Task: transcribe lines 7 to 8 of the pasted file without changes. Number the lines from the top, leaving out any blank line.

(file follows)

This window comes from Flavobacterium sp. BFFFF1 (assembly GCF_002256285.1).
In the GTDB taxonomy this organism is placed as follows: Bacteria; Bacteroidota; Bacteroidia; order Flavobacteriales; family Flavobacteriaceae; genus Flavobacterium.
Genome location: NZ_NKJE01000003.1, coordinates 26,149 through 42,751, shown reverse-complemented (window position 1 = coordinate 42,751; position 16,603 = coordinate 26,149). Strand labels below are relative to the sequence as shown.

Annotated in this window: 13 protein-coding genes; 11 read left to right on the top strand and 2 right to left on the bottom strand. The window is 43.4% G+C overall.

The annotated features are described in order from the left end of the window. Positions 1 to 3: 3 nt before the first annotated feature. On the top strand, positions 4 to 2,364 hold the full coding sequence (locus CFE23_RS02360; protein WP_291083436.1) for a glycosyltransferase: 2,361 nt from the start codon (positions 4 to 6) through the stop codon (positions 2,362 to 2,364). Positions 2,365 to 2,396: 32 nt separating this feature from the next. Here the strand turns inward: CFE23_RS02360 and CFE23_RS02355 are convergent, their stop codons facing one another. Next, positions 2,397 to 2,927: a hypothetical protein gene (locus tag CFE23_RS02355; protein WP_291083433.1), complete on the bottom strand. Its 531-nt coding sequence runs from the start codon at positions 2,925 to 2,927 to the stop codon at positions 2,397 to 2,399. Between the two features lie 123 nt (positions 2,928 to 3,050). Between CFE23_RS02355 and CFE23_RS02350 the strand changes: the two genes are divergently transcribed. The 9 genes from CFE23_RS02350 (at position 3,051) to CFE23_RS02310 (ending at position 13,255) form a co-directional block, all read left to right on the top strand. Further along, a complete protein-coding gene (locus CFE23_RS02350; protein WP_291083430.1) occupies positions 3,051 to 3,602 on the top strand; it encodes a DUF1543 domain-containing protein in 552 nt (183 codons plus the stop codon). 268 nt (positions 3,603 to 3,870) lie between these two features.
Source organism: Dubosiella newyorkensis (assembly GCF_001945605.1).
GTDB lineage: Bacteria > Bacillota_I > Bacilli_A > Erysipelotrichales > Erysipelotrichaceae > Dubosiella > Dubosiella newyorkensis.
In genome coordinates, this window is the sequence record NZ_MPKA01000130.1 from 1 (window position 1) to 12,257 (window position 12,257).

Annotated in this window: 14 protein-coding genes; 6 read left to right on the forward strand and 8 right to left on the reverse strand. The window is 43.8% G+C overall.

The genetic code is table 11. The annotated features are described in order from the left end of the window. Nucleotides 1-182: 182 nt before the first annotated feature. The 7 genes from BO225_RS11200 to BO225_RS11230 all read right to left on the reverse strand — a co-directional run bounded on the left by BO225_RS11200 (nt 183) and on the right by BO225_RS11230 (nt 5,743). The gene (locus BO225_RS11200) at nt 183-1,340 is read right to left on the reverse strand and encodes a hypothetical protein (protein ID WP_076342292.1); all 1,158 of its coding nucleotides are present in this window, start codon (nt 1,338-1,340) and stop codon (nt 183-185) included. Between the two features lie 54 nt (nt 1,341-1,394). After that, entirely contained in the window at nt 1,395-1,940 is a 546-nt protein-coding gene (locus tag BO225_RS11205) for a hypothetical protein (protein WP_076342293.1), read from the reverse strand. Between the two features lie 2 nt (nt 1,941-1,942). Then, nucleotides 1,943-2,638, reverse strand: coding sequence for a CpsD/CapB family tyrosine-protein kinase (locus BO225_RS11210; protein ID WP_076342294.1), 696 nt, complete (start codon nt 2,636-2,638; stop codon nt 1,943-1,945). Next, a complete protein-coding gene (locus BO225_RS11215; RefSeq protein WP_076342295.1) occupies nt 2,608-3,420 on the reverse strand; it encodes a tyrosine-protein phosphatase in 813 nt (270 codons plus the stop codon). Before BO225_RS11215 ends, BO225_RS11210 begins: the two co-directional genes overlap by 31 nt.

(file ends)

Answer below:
GTDB lineage: Bacteria > Bacillota_I > Bacilli_A > Erysipelotrichales > Erysipelotrichaceae > Dubosiella > Dubosiella newyorkensis.
In genome coordinates, this window is the sequence record NZ_MPKA01000130.1 from 1 (window position 1) to 12,257 (window position 12,257).